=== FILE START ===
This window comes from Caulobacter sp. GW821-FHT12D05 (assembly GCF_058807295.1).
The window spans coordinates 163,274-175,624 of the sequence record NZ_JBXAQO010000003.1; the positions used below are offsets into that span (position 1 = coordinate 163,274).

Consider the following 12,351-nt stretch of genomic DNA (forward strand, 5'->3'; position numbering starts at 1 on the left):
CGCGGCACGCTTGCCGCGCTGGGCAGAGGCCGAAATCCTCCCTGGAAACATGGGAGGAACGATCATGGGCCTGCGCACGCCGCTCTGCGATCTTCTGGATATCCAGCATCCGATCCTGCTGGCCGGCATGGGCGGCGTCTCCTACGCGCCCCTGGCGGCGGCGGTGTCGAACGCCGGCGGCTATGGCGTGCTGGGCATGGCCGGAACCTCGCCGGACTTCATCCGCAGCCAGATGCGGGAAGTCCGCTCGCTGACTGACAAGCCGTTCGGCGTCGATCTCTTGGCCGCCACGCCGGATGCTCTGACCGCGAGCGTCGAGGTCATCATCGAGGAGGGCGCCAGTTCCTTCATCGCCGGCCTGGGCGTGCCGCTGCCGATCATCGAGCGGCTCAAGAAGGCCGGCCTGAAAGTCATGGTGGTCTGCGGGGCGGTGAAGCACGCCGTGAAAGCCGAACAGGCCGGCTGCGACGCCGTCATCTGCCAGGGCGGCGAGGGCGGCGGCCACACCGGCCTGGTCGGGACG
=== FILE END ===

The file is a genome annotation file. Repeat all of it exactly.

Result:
This window comes from Caulobacter sp. GW821-FHT12D05 (assembly GCF_058807295.1).
The window spans coordinates 163,274-175,624 of the sequence record NZ_JBXAQO010000003.1; the positions used below are offsets into that span (position 1 = coordinate 163,274).

Consider the following 12,351-nt stretch of genomic DNA (forward strand, 5'->3'; position numbering starts at 1 on the left):
CGCGGCACGCTTGCCGCGCTGGGCAGAGGCCGAAATCCTCCCTGGAAACATGGGAGGAACGATCATGGGCCTGCGCACGCCGCTCTGCGATCTTCTGGATATCCAGCATCCGATCCTGCTGGCCGGCATGGGCGGCGTCTCCTACGCGCCCCTGGCGGCGGCGGTGTCGAACGCCGGCGGCTATGGCGTGCTGGGCATGGCCGGAACCTCGCCGGACTTCATCCGCAGCCAGATGCGGGAAGTCCGCTCGCTGACTGACAAGCCGTTCGGCGTCGATCTCTTGGCCGCCACGCCGGATGCTCTGACCGCGAGCGTCGAGGTCATCATCGAGGAGGGCGCCAGTTCCTTCATCGCCGGCCTGGGCGTGCCGCTGCCGATCATCGAGCGGCTCAAGAAGGCCGGCCTGAAAGTCATGGTGGTCTGCGGGGCGGTGAAGCACGCCGTGAAAGCCGAACAGGCCGGCTGCGACGCCGTCATCTGCCAGGGCGGCGAGGGCGGCGGCCACACCGGCCTGGTCGGGACG